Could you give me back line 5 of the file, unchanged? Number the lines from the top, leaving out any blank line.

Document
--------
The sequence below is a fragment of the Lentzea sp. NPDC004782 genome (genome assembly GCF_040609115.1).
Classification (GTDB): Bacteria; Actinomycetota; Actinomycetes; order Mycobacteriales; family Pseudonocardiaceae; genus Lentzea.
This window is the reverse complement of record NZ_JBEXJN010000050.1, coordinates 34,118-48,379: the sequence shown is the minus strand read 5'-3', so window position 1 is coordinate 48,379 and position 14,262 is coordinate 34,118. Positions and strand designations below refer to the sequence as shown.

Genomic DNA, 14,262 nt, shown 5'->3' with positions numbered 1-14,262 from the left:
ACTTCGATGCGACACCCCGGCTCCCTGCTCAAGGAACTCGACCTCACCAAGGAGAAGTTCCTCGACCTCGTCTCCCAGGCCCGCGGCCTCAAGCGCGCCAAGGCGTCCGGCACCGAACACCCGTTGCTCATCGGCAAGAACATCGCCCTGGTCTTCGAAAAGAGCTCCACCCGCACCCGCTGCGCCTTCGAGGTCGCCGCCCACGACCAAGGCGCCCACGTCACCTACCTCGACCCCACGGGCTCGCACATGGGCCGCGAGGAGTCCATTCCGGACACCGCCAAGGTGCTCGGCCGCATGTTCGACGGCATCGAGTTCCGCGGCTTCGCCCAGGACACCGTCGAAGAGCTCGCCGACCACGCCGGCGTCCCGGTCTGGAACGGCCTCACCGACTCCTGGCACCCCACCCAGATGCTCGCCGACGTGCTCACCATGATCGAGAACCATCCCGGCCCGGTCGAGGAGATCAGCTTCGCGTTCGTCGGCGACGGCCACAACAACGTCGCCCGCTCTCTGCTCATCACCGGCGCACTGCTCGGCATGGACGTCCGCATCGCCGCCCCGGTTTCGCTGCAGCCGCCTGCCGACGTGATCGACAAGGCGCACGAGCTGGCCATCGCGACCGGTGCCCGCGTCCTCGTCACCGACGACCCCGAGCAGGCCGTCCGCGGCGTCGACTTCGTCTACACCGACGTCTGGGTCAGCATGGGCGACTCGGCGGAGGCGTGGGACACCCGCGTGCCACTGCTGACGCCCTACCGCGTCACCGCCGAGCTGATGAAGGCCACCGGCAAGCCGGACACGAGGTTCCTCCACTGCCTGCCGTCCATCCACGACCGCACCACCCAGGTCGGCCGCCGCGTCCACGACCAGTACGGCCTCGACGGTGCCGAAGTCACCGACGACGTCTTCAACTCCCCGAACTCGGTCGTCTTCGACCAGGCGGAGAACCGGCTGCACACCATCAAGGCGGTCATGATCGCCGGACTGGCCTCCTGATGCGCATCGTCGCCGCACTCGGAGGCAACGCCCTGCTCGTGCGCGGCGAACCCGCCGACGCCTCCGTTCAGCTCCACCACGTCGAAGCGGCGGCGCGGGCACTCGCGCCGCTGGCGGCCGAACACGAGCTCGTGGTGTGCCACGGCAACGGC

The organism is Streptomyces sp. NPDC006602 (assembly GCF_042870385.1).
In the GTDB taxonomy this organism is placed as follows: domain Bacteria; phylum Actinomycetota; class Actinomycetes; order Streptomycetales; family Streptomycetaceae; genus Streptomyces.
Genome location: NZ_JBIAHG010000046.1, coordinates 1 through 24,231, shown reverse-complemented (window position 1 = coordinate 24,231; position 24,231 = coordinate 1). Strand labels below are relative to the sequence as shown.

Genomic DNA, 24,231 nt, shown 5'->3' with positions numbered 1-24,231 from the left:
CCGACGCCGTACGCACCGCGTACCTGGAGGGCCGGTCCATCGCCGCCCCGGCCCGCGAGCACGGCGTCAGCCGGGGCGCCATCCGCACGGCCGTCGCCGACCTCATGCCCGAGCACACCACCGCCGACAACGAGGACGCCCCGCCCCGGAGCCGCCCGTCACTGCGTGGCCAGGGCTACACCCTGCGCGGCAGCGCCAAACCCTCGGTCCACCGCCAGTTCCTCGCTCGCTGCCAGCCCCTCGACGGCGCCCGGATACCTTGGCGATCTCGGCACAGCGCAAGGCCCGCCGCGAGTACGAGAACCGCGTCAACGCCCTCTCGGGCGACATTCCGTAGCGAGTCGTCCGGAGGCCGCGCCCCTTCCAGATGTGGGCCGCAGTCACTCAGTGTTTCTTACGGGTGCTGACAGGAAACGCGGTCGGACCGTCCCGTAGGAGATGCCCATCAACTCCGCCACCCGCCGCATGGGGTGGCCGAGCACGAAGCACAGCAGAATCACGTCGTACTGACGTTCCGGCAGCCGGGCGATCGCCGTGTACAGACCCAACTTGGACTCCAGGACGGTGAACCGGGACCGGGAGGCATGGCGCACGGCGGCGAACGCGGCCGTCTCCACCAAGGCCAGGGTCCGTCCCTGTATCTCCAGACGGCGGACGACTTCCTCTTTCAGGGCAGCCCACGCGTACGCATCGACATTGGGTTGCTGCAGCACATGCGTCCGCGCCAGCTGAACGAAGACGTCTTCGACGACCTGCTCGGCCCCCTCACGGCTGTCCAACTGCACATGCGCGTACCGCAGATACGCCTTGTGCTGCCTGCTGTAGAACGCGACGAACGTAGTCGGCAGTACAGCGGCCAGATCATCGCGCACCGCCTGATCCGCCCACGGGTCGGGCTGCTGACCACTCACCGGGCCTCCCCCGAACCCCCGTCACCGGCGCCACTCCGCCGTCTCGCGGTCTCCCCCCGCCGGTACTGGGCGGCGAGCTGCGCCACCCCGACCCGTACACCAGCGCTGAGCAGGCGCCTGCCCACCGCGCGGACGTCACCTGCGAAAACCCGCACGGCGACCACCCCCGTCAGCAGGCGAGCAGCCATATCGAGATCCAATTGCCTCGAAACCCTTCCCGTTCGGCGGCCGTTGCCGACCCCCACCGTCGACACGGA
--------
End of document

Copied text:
ACTTCGATGCGACACCCCGGCTCCCTGCTCAAGGAACTCGACCTCACCAAGGAGAAGTTCCTCGACCTCGTCTCCCAGGCCCGCGGCCTCAAGCGCGCCAAGGCGTCCGGCACCGAACACCCGTTGCTCATCGGCAAGAACATCGCCCTGGTCTTCGAAAAGAGCTCCACCCGCACCCGCTGCGCCTTCGAGGTCGCCGCCCACGACCAAGGCGCCCACGTCACCTACCTCGACCCCACGGGCTCGCACATGGGCCGCGAGGAGTCCATTCCGGACACCGCCAAGGTGCTCGGCCGCATGTTCGACGGCATCGAGTTCCGCGGCTTCGCCCAGGACACCGTCGAAGAGCTCGCCGACCACGCCGGCGTCCCGGTCTGGAACGGCCTCACCGACTCCTGGCACCCCACCCAGATGCTCGCCGACGTGCTCACCATGATCGAGAACCATCCCGGCCCGGTCGAGGAGATCAGCTTCGCGTTCGTCGGCGACGGCCACAACAACGTCGCCCGCTCTCTGCTCATCACCGGCGCACTGCTCGGCATGGACGTCCGCATCGCCGCCCCGGTTTCGCTGCAGCCGCCTGCCGACGTGATCGACAAGGCGCACGAGCTGGCCATCGCGACCGGTGCCCGCGTCCTCGTCACCGACGACCCCGAGCAGGCCGTCCGCGGCGTCGACTTCGTCTACACCGACGTCTGGGTCAGCATGGGCGACTCGGCGGAGGCGTGGGACACCCGCGTGCCACTGCTGACGCCCTACCGCGTCACCGCCGAGCTGATGAAGGCCACCGGCAAGCCGGACACGAGGTTCCTCCACTGCCTGCCGTCCATCCACGACCGCACCACCCAGGTCGGCCGCCGCGTCCACGACCAGTACGGCCTCGACGGTGCCGAAGTCACCGACGACGTCTTCAACTCCCCGAACTCGGTCGTCTTCGACCAGGCGGAGAACCGGCTGCACACCATCAAGGCGGTCATGATCGCCGGACTGGCCTCCTGATGCGCATCGTCGCCGCACTCGGAGGCAACGCCCTGCTCGTGCGCGGCGAACCCGCCGACGCCTCCGTTCAGCTCCACCACGTCGAAGCGGCGGCGCGGGCACTCGCGCCGCTGGCGGCCGAACACGAGCTCGTGGTGTGCCACGGCAACGGC